Michele: I'm excited. I love it. It was a hard choice to leave G2 Crowd. They're doing amazing things, but as I said in the beginning, I'm passionate about this. I'm passionate about those topics, so I was really excited to join and everyday is a new adventure.

The other flip side of that is everything I do is going to have some results and that's a fun place to be as well.

Kathleen: Yeah, and it's interesting that you say that because I have this conversation a lot with different folks on my team, because we're growing really quickly.

There are some people who are only happy in a very start up-y environment where they get to get their hands messy in a lot of different pots, and then there are some people who really like the larger company and having a very defined scope of work and set of responsibilities, and that's okay.

You just have to know what's going to get you jazzed everyday to get out of bed.

Michele: I've learned I'm gonna be stressed no matter what I'm doing. It's my personality. I'm a problem solver so if there's not problems, I find one and I solve it.  

Kathleen: It would be boring if there no problems.

Well, I want to make sure we don't end without me asking you the two questions that I love to ask my guests.

The first one -- and I'm really curious to hear what you're gonna say in this one because especially having come from a place like G2 Crowd and having seen so many different companies and how they go to market -- company or individual, who do you think is doing inbound marketing really well right now?

Michele: So, you already mentioned her, but a big big shout out to Nikki Nixon from FlipmyFunnel. G2 Crowd was an early sponsor of that. As far as I know, it all started as a road trip for Terminus and how many of us have done a road trip before? But she and her team really built it into a community. I just think they did such a great job and were able to really help marketers learn to segment better and become more efficient.

Michele: Locally, there's a company called Active Campaign, and they're trying to do something very similar and they're just using Meetup to organize all Chicago marketers. I'm missing it. I think it's tonight or next week so I can't go to the most recent one, but they've really hit the nail on the head of doing topics that are top of mind to marketers here in Chicago and I'm excited to see them branch that out to other cities as well.

Kathleen: Ooh, I'll have to check out what they're doing. Meetup is such a great resource that I think as marketers we overlook a lot.

Michele: Absolutely.

Kathleen: But I know I used to have a lot of clients in the software space, like Dell resellers for example, and they got tons of results out of sponsoring different Meetups and things like that. So, there's some little nuggets in there that are gold.

Michele: Yeah.

Kathleen: The other question is, with things changing so quickly in the world of digital marketing particularly, how do you stay up to date? How do you educate yourself?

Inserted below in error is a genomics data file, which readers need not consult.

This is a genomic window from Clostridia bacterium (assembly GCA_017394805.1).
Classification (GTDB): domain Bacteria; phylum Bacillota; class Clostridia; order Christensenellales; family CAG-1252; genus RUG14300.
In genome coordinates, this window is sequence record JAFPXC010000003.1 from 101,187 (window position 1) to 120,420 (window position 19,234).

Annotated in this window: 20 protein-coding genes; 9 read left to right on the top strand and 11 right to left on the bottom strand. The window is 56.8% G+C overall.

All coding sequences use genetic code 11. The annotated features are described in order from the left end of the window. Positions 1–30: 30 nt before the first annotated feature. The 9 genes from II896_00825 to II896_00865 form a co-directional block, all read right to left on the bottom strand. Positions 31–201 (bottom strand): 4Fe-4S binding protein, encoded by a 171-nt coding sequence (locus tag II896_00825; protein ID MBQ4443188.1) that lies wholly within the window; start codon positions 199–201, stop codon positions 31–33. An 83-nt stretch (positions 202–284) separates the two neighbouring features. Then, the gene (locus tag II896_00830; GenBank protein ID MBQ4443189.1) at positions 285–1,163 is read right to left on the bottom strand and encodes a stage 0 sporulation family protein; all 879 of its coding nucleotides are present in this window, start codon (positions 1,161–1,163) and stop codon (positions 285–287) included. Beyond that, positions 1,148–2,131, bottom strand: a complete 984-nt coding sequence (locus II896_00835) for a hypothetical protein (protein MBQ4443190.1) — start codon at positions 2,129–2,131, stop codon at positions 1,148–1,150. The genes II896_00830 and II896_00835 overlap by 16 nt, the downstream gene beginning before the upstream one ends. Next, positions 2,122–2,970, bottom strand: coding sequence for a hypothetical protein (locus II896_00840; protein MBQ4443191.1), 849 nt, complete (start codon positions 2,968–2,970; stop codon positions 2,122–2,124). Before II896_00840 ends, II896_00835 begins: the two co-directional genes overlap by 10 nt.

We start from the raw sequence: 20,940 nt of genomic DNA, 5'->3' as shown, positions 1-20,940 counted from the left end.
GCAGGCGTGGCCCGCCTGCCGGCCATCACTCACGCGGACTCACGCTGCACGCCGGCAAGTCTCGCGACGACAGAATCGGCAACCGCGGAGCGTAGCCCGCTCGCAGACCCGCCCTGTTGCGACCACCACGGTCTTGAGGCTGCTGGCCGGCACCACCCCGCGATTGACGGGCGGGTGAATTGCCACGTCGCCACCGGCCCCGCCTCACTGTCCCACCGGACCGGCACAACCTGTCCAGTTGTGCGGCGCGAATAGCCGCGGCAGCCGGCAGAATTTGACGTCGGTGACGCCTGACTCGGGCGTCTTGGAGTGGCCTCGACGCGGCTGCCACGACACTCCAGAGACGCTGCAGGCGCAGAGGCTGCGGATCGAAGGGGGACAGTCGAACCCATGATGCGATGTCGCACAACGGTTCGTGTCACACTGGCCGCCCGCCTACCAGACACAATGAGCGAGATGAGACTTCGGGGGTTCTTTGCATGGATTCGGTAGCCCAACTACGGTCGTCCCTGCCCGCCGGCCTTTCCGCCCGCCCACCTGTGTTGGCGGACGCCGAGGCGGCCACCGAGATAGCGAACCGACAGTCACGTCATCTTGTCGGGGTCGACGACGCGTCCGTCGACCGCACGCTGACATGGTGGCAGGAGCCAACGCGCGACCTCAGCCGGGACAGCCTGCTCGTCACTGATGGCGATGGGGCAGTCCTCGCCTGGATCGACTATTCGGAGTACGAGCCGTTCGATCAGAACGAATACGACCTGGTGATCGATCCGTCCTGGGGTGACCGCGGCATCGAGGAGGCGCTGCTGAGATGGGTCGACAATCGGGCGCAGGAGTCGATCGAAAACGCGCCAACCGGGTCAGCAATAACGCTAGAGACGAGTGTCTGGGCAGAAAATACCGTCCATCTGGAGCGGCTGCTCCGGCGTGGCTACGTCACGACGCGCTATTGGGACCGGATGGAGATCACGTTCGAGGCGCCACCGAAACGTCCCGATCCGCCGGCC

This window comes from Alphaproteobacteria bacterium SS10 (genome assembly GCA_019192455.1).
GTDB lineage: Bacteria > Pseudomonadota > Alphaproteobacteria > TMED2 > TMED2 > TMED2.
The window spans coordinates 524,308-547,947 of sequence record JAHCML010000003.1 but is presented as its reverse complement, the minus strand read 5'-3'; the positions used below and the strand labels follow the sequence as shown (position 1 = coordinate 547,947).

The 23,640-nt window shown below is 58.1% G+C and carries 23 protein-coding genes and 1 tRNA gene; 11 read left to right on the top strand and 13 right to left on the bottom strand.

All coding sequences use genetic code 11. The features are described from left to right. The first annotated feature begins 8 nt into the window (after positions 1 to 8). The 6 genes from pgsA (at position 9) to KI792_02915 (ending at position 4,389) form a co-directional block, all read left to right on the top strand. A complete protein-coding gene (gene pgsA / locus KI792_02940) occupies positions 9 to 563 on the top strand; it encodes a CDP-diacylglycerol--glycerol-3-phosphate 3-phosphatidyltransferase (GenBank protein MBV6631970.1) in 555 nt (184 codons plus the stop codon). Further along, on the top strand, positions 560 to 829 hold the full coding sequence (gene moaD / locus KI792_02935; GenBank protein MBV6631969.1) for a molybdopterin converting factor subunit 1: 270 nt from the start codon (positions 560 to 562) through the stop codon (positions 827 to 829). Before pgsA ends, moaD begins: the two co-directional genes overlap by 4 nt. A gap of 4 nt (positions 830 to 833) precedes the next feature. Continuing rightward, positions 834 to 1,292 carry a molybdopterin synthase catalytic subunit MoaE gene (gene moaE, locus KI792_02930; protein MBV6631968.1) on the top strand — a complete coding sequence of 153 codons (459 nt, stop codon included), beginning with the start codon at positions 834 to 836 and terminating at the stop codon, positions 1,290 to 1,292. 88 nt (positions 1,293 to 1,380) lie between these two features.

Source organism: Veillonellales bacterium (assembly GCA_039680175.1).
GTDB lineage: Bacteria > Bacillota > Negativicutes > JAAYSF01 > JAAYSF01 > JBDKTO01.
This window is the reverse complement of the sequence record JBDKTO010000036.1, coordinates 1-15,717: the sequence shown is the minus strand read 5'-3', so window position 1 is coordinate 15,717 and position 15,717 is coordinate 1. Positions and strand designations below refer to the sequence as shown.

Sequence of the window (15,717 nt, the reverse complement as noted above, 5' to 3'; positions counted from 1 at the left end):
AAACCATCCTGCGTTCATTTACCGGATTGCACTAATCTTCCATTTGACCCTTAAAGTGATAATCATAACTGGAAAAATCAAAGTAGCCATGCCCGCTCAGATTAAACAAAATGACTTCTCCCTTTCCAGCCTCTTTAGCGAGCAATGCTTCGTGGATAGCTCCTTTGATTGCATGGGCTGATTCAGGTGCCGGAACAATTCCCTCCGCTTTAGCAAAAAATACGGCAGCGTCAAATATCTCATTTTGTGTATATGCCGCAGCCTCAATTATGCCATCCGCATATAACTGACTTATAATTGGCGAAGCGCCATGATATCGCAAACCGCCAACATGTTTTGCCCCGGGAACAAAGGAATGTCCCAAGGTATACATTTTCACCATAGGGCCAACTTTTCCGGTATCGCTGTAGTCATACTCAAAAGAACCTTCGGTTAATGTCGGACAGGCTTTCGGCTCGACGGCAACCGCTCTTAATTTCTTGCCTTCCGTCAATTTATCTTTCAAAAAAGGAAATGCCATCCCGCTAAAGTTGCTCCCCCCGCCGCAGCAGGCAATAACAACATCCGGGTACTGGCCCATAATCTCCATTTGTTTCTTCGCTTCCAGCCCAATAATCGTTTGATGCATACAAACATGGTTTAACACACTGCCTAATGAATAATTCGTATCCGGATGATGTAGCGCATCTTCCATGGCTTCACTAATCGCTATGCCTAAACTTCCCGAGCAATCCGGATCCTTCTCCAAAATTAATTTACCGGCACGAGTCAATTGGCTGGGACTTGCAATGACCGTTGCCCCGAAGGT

Michele: The past three years that I was at G2 Crowd, for better or worse, I think I attended every single marketing conference at least once. I'll say some of my favorites would be Content Marketing World I think is a really good one, B2B Marketing Forum for martech but only if you're a nerd and I am a nerd because they really focus on numbers and oh yeah, there were even a couple of sessions that I was like, "Whoa, you're getting real granular there".

Kathleen: You mean like a data nerd? Somebody who wants to dig into the-

Michele: Yeah. I prefer face to face learning personally. At the same time, I'm always reading. I'm reading constantly, but there's something about that face to face and you learn from someone but then you also have those great side conversations. You start getting your ideas flowing, you write it down, you email your coworker who's still at their desk. I love it. I get a lot out of it.

Kathleen: You're always reading. Do you have a favorite book or blog?

Michele: My inbox is so full all the time, I don't actually know how I pick, just whatever subject line gets my attention.

Kathleen: That's the importance of the email subject line.

Michele: Yep.

Kathleen: Great. Well, this has been fun and I can't wait to test out a survey. Now you've got me inspired to do that.

Michele: Not too long, but do it. Go for it.

Kathleen: Yeah, definitely. Well, thank you for joining me. If somebody has a question or wants to learn more about Parker Dewey, how can they find you online?

Michele: I'm testing out all kinds of stuff so they can actually probably chat with me depending what page they go to.

Kathleen: Perfect. That's great. Well, thanks again, and if you are listening and you found value in this interview, I would appreciate it if you would consider giving the podcast a review on iTunes or Stitcher or whatever platform you listen on. If you know somebody doing kick ass inbound marketing work, please tweet me @WorkMommyWork because I would love to interview them.

Thanks, Michele.

Michele: Thank you. Bye.